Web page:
Updated: Oct 1
How is it that I could go from birth through college graduation without having to contemplate the persistent injustice of racism in America? And to not once question the direct line that connected the privileges and outcomes in my life to White supremacy?
It was not until January of 2015, when I started my MAT program at the Citadel, and stepped foot into my first course, ENGL 535 African American Literature, that I truly took the time to consider Black life. Never had I before been challenged to analyze the narrative of my own life through a critical lens.
That's racism, by the way. It is beyond a person. It is a system. A machine operated by White people that does not and could never work against us because we created it and we maintain it, both directly and at the unconscious level. It is a system that is so often illustrated as brutal, visceral hatred and violence, which makes it easier to distance ourselves from. But what it is truly characterized by is the privilege and weapon of White indifference, whose effects are more painful than those representations of racism we can easily distance ourselves from.
Fast forward to now, as I enter the last few classes of my doctoral program. Over the last two and a half years, I have saturated myself in criticism and literature on racism and anti-racism, Whiteness and White supremacy, the achievement gap, the opportunity gap, culturally relevant pedagogy, critical theory, social justice education, action research... I have often resisted the pain of cognitive dissonance by withdrawing from people and diving back into/hiding in literature. I developed a bitter taste for social media, not fully able to articulate my aversion to it, but justifying it through a distaste for influencer culture and an overwhelming sense of impostor syndrome anytime I started to post something not inherently life-changing.
Now, I realize that my distaste stems from reality not matching with perception. It was...is...painful. To live a lie. It is painful to know the truth but live in a world that insists upon blinding itself to it, to the detriment of everyone. Though it is certainly nowhere near as painful as to experience the injustice associated with that lie, day in and day out.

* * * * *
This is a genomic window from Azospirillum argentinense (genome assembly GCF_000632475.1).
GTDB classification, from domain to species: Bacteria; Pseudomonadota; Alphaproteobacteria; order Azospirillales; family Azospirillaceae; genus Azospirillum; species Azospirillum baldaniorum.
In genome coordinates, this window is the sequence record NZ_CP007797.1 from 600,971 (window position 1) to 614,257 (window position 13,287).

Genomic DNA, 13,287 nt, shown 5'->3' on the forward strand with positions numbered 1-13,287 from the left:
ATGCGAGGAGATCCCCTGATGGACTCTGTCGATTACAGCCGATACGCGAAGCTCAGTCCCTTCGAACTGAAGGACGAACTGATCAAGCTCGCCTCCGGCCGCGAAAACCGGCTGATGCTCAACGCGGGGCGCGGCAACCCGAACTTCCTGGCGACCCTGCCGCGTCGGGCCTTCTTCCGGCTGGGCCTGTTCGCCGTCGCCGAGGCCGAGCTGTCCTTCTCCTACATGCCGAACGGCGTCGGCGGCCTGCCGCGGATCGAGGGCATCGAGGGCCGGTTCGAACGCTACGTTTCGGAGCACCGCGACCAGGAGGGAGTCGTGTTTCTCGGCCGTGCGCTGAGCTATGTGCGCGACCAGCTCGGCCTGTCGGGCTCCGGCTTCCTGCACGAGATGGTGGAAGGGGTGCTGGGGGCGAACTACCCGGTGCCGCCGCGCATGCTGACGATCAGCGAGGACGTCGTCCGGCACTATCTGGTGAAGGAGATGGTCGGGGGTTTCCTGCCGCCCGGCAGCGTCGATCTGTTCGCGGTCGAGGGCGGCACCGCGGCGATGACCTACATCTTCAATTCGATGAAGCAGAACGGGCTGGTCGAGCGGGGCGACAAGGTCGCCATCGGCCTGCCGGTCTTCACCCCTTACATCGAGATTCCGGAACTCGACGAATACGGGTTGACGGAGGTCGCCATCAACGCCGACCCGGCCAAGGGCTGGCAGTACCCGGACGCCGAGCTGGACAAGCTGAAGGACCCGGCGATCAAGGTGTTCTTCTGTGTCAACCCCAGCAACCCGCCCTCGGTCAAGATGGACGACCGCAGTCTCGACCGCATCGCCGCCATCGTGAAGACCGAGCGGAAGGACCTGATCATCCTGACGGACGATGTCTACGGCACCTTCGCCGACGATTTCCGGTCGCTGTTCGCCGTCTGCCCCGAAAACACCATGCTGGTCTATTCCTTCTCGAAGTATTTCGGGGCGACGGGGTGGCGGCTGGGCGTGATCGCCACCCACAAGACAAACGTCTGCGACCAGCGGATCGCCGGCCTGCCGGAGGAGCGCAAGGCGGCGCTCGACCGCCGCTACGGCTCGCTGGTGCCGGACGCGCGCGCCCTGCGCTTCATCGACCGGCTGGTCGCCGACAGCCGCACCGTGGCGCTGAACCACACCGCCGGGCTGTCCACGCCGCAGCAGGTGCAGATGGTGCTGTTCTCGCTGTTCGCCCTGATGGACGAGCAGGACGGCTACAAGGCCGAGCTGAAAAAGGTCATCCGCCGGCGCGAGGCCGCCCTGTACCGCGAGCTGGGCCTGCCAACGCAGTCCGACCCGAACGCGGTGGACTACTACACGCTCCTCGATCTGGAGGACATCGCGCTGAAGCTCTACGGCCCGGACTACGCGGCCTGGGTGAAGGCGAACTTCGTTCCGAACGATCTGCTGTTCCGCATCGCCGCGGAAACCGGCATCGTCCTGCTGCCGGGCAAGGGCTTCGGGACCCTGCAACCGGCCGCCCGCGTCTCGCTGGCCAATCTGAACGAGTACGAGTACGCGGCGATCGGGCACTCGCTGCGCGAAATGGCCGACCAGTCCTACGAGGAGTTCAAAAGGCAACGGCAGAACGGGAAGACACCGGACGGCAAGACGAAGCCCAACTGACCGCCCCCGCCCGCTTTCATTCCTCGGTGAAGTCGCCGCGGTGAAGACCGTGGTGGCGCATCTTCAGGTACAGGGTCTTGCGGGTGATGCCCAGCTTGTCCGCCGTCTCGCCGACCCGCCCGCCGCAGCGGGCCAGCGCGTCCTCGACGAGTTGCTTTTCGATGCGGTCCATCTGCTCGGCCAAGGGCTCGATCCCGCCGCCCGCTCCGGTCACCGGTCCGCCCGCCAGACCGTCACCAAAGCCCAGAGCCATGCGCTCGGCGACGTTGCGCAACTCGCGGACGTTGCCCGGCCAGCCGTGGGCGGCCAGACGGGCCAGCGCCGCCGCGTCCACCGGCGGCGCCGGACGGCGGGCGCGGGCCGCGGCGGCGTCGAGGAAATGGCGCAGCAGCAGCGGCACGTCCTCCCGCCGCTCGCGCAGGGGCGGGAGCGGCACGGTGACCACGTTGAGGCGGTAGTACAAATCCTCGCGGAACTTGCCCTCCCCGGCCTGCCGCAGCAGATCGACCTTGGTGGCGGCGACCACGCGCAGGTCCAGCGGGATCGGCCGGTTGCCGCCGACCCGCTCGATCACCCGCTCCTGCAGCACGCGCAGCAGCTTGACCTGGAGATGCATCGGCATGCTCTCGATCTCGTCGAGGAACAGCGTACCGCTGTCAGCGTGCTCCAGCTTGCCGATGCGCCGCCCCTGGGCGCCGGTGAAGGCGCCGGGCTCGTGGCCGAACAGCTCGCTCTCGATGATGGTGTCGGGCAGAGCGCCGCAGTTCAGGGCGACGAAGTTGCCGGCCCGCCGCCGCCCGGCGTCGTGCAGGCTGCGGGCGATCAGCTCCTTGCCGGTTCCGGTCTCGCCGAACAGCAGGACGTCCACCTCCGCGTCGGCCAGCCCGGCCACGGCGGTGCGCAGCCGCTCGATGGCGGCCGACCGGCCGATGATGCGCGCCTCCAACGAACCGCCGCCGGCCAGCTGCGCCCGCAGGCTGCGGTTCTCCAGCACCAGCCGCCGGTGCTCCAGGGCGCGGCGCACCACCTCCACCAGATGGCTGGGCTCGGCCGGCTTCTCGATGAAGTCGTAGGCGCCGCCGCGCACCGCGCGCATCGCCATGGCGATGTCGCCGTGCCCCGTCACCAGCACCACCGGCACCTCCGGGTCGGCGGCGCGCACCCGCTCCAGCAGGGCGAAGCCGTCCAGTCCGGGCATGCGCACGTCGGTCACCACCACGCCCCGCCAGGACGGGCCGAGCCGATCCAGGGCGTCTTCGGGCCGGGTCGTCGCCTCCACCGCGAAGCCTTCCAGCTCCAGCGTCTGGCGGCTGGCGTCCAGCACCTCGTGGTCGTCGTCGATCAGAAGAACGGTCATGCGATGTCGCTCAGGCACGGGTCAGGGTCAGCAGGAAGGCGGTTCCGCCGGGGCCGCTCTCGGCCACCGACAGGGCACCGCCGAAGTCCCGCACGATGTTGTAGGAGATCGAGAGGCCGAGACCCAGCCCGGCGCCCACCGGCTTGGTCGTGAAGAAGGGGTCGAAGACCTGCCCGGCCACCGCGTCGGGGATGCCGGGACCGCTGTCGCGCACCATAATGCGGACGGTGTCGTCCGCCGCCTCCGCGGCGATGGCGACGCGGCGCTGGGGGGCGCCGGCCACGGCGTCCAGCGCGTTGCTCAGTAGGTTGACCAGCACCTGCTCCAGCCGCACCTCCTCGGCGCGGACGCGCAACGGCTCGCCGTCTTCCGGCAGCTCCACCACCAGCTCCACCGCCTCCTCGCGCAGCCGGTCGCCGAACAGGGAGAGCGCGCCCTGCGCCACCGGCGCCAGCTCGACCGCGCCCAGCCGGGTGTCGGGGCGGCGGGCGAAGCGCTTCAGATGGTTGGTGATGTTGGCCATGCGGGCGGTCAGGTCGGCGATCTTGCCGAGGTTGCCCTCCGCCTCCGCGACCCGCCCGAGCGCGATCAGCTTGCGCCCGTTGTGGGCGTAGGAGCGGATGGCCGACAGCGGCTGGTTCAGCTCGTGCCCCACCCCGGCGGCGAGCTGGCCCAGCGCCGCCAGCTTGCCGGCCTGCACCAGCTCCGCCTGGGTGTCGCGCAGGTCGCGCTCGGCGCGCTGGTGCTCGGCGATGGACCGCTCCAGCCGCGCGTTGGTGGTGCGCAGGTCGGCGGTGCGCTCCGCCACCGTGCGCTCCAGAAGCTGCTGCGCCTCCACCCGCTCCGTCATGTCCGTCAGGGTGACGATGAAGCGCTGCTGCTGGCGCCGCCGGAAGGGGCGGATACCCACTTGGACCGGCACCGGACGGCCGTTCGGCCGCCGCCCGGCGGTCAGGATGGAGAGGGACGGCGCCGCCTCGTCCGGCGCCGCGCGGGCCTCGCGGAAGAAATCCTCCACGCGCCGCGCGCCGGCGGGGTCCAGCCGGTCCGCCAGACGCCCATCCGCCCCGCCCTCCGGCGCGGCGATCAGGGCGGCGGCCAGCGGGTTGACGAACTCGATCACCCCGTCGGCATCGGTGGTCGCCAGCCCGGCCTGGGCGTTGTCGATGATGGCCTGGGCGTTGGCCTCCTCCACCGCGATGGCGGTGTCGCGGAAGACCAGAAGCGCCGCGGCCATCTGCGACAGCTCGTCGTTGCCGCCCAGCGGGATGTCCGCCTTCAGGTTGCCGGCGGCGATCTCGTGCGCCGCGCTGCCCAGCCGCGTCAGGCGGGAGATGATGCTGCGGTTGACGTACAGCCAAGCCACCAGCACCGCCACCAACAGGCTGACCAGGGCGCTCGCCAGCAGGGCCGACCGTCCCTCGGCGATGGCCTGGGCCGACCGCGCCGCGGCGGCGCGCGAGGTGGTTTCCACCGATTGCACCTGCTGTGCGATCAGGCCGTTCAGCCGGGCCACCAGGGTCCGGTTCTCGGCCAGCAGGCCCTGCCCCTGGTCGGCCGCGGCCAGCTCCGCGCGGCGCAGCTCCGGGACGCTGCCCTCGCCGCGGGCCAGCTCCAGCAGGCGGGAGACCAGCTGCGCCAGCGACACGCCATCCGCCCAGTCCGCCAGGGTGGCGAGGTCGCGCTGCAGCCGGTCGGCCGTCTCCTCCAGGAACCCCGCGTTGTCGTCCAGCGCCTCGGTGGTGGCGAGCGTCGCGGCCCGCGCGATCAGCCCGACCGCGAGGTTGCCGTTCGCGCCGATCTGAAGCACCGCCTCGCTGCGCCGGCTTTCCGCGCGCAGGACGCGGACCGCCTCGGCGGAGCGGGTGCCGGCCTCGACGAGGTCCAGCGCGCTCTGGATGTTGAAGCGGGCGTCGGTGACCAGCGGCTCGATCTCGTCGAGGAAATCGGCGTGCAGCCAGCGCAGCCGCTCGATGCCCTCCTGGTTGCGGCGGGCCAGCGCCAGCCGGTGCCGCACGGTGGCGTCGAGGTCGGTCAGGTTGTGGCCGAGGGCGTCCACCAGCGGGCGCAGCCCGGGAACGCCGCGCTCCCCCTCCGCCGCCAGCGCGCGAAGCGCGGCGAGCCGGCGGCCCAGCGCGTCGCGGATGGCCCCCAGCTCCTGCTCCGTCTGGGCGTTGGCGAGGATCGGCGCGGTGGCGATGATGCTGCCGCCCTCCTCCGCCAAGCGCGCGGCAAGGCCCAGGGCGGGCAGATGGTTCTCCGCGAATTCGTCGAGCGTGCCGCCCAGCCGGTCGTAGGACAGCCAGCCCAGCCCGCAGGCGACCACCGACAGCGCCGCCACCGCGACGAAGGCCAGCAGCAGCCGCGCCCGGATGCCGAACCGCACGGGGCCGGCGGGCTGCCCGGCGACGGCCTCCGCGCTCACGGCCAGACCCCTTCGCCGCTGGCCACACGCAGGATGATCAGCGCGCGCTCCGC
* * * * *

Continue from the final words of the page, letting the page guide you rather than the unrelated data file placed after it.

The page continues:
I have gone through the motions of defensiveness, acceptance, sorrow, guilt, shame, anger and withdrawal, as, over the last five years, I continue to evaluate the way I think, speak, act and teach. I continue to learn my role in maintaining White supremacy. I make it a personal mission to take this journey, but without stepping on anyone's toes, and that is where I fucked up.
I convinced myself that forcing the issue would prevent people from hearing the message. I realize that is a sad excuse and a way to stay safe. There is no such thing as neutral. Any journey of introspection and acknowledgement ultimately leads to one or several reckonings. And I am now at this point that is like reaching the end of summer camp, your favorite book, or Jedi training. I have learned…I have named my excuses and sloughed them off...I have practiced...I have failed...not as much as I need to, but enough to make a difference and stop caring about how I am judged for working at something I believe is so important.
I have known for a while that there should be no higher priority in America now than dismantling racism at every level of society, and that the onus of dismantling racism must not fall on the shoulders of Black people alone, especially since Whiteness gives birth to and perpetually nurtures racism.
White people have a responsibility to do their part, individually and collectively, to eliminate racism. And we must not make the mistake of thinking ourselves immune to it. If you are white, you either contribute to or benefit from the system, and likely both. This truth is not something to take personally, defend or debate. It is so much bigger than just you or me, but as we have seen over the last few weeks, we know that white people have the power to decide when and where to show that we care. We can each do something visible, something palpable, at whatever level we are at, and the easiest way to do something is just by learning. Just allowing yourself to unlearn and learn anew.
There is no higher priority in America now than dismantling racism at every level of society. What does that look like? I think it has to come from a place of humility but also assertiveness. Of being understanding but also insistent. And realizing that this is a journey, not a destination. No checkbox next to racism indicating that it is okay to move on, back to regularly scheduled perception/programming.
I understand and am okay with this journey being messy, because I realize that its curation is not the point. I expect to challenge and be challenged, to ask questions and have discussions, to highlight anti-racist voices and texts, to get to know people a lot better, and most important, to hold and be held accountable. To do my best not to get stuck in my shame. To use more effective tools than shame to have important conversations.
I think that leaning into this dialogue, instead of withdrawing as I have done in the past, is the best way for me to continue my daily practice of unlearning, relearning and growing, and I am thankful to still have the privilege of being able to share these thoughts when it is trendy, comfortable, and long after I should have been doing so publicly.
Protests will end. Other news will distract from this priority, as we have always allowed it to, because that numbs the pain of cognitive dissonance. I invite you all to follow up with me and keep the conversation going until the volume of it quakes the very bedrock our institutions are built upon.